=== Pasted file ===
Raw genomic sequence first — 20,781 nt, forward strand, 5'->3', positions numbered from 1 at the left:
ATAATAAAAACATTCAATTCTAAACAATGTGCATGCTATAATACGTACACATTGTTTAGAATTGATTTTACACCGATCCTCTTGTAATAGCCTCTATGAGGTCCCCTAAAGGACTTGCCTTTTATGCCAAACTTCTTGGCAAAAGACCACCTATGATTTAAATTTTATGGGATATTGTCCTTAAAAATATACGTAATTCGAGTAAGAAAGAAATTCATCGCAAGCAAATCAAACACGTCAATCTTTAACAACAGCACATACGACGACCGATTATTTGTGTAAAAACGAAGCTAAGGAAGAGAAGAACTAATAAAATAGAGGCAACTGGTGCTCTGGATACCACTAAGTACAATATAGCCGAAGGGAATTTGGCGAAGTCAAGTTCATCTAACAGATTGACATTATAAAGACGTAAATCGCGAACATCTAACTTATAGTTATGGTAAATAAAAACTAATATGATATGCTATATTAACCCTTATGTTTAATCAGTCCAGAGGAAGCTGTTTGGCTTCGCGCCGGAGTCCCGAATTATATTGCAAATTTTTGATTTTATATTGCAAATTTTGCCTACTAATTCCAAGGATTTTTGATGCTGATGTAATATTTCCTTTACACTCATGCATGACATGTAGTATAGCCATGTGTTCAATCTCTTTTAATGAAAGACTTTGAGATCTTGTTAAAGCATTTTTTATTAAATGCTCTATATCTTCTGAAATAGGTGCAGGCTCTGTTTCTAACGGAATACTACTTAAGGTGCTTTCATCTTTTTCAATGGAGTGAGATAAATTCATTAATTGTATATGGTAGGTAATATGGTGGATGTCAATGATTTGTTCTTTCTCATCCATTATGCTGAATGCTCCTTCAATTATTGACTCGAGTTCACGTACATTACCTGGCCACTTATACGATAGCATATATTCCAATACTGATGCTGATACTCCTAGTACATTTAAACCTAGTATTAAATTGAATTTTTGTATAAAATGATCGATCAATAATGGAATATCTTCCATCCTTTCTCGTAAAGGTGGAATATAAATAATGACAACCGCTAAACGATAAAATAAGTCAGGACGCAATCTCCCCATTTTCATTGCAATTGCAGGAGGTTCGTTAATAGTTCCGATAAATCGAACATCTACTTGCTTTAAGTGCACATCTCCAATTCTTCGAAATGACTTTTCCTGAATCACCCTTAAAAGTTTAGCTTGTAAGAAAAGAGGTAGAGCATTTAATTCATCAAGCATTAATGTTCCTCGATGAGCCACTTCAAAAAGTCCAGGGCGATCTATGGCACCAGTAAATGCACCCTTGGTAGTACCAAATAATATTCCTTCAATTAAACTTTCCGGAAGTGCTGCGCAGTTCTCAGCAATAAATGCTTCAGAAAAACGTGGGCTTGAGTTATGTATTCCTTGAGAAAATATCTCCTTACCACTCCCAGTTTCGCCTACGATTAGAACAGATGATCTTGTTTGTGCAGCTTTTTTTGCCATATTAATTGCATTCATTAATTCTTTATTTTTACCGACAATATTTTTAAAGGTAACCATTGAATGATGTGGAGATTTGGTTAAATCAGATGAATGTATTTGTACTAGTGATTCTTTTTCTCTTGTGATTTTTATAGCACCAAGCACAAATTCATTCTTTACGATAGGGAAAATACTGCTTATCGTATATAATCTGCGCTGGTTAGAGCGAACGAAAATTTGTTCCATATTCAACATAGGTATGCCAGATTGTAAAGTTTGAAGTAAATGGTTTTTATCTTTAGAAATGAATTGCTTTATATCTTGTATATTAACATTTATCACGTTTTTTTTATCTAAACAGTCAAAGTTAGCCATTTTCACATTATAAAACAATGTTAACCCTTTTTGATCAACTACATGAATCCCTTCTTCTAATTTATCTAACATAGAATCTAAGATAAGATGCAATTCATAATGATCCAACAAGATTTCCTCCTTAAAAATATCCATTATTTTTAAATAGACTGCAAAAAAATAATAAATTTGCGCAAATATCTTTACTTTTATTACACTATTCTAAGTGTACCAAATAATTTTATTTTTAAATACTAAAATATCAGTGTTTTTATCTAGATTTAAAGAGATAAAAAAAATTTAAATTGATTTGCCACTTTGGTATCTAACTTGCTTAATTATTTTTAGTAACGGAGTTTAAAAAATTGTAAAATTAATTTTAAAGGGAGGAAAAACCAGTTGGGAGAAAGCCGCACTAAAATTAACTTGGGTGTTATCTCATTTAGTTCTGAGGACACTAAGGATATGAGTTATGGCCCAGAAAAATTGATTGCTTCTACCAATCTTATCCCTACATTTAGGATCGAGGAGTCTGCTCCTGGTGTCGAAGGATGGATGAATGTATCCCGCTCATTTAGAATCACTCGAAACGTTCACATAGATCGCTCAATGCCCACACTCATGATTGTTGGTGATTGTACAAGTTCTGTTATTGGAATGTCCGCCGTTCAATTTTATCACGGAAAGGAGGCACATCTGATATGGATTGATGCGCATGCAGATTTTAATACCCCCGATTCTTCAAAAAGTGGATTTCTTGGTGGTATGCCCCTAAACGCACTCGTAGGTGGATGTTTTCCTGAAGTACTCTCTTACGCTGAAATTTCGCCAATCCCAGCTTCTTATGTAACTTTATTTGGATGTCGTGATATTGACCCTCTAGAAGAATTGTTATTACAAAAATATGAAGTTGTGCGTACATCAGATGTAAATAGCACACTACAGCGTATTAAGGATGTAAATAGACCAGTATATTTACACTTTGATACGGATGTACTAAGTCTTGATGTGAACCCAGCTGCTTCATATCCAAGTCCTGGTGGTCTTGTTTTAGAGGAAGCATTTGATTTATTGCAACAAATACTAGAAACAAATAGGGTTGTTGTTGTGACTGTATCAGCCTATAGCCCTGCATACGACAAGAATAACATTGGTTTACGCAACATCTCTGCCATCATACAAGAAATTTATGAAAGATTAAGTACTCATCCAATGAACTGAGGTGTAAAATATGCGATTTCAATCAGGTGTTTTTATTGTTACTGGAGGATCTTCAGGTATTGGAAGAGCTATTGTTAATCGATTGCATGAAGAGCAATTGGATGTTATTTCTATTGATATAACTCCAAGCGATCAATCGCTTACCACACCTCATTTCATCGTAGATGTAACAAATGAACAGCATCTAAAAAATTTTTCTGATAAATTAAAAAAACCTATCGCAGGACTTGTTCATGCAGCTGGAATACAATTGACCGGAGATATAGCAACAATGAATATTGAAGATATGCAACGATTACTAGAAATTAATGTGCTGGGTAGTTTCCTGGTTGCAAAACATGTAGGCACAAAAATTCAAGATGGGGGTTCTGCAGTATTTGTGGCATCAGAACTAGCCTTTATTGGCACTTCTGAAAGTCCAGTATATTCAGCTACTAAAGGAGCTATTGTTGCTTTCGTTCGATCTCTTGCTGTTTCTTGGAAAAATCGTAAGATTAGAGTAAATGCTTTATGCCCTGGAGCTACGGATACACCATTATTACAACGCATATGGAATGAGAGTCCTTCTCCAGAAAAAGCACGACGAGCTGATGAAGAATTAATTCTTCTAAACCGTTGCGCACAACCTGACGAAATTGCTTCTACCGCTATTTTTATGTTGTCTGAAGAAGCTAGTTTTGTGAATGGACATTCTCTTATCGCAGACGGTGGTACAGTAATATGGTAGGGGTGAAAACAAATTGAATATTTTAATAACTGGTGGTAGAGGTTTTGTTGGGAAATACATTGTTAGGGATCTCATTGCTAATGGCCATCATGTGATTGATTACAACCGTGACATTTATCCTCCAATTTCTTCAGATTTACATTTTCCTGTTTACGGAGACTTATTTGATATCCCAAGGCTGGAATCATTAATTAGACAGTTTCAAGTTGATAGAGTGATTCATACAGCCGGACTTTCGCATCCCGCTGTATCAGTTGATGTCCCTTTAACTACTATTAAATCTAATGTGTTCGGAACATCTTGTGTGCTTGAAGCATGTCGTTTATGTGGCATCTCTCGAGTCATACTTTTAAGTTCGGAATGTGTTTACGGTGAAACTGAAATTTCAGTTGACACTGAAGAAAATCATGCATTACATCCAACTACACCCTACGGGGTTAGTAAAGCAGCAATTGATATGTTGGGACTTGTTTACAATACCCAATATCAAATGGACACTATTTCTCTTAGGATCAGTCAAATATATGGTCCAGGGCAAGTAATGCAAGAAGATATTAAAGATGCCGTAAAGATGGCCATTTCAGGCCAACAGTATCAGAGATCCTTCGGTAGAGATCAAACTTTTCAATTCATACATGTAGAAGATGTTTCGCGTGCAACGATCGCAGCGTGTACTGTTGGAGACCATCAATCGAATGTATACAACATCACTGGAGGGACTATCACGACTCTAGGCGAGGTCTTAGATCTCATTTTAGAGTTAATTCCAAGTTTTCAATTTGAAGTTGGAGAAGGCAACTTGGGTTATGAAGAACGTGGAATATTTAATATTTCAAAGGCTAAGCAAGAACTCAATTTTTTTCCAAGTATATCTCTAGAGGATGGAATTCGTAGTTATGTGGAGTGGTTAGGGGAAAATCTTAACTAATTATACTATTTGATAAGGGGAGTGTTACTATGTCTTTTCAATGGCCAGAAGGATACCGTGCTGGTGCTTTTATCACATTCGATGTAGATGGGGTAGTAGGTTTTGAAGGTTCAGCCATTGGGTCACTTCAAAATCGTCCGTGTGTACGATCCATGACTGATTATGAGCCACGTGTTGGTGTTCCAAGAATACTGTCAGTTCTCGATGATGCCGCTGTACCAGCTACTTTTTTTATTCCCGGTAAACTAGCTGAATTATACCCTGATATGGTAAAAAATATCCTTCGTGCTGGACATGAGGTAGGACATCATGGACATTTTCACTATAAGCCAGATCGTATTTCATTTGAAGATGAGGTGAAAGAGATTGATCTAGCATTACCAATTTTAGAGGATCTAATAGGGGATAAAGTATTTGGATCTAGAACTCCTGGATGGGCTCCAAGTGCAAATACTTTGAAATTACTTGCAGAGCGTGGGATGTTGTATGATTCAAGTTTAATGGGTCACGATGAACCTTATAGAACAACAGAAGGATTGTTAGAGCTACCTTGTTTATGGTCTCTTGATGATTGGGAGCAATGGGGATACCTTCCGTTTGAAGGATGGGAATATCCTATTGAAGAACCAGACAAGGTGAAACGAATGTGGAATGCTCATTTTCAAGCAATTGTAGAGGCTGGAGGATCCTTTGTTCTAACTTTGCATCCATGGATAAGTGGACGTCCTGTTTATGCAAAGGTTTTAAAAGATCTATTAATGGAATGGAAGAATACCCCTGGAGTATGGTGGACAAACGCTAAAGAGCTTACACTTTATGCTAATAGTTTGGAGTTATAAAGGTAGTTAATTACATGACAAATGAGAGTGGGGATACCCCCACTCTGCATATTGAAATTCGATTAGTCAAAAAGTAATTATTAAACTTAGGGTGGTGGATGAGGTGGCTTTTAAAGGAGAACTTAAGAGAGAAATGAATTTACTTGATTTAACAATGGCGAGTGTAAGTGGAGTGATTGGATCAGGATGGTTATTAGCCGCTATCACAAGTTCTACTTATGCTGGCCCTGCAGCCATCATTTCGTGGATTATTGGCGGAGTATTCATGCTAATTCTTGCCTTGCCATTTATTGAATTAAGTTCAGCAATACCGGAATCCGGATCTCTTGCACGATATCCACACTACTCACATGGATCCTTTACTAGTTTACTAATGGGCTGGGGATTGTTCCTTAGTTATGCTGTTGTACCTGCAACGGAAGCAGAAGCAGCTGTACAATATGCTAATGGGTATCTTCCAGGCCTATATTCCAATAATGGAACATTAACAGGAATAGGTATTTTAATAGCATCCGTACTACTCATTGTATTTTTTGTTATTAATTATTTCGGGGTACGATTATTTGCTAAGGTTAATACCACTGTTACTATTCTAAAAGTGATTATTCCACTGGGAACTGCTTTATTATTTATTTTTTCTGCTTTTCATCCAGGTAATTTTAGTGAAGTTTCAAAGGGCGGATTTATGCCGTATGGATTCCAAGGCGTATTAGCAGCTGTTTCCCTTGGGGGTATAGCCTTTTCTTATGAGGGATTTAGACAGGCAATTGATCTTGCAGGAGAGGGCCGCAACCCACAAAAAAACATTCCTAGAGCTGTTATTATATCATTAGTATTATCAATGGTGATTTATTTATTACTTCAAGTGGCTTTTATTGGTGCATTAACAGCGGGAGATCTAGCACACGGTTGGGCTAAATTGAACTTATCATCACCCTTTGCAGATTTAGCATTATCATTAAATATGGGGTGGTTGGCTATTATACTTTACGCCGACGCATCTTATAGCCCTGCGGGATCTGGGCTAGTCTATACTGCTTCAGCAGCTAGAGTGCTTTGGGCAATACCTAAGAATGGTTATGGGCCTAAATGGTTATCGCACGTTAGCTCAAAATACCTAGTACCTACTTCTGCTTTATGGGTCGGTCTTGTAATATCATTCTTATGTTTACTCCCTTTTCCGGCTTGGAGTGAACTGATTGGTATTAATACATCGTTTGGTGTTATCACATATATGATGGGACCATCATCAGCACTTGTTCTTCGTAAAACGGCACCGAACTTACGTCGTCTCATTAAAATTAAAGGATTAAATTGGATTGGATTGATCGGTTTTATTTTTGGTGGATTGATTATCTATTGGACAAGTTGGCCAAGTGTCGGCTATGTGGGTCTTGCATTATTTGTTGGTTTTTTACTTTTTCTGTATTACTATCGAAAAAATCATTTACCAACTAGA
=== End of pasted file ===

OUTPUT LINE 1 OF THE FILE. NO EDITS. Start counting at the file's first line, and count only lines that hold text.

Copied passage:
Raw genomic sequence first — 20,781 nt, forward strand, 5'->3', positions numbered from 1 at the left: